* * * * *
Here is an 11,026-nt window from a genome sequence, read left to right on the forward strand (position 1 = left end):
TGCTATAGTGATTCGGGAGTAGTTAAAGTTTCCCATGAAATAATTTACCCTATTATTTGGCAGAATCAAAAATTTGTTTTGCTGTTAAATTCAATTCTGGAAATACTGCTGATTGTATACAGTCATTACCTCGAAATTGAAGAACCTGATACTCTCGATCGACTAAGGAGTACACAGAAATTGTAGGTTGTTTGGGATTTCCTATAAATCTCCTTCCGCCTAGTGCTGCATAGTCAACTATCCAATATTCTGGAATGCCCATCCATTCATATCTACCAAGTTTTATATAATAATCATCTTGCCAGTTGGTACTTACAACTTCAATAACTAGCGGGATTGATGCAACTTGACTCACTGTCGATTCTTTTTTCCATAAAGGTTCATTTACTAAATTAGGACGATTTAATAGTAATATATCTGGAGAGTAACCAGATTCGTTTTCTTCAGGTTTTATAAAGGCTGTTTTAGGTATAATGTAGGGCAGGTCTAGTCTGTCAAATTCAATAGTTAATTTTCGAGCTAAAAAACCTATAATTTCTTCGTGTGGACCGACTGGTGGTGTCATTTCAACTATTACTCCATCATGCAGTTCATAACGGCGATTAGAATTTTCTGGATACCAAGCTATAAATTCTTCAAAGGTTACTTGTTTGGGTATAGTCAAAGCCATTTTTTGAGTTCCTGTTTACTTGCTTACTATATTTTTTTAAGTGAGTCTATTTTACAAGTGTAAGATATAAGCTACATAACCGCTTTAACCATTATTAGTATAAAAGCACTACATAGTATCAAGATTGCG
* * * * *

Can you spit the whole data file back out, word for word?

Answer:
Here is an 11,026-nt window from a genome sequence, read left to right on the forward strand (position 1 = left end):
TGCTATAGTGATTCGGGAGTAGTTAAAGTTTCCCATGAAATAATTTACCCTATTATTTGGCAGAATCAAAAATTTGTTTTGCTGTTAAATTCAATTCTGGAAATACTGCTGATTGTATACAGTCATTACCTCGAAATTGAAGAACCTGATACTCTCGATCGACTAAGGAGTACACAGAAATTGTAGGTTGTTTGGGATTTCCTATAAATCTCCTTCCGCCTAGTGCTGCATAGTCAACTATCCAATATTCTGGAATGCCCATCCATTCATATCTACCAAGTTTTATATAATAATCATCTTGCCAGTTGGTACTTACAACTTCAATAACTAGCGGGATTGATGCAACTTGACTCACTGTCGATTCTTTTTTCCATAAAGGTTCATTTACTAAATTAGGACGATTTAATAGTAATATATCTGGAGAGTAACCAGATTCGTTTTCTTCAGGTTTTATAAAGGCTGTTTTAGGTATAATGTAGGGCAGGTCTAGTCTGTCAAATTCAATAGTTAATTTTCGAGCTAAAAAACCTATAATTTCTTCGTGTGGACCGACTGGTGGTGTCATTTCAACTATTACTCCATCATGCAGTTCATAACGGCGATTAGAATTTTCTGGATACCAAGCTATAAATTCTTCAAAGGTTACTTGTTTGGGTATAGTCAAAGCCATTTTTTGAGTTCCTGTTTACTTGCTTACTATATTTTTTTAAGTGAGTCTATTTTACAAGTGTAAGATATAAGCTACATAACCGCTTTAACCATTATTAGTATAAAAGCACTACATAGTATCAAGATTGCG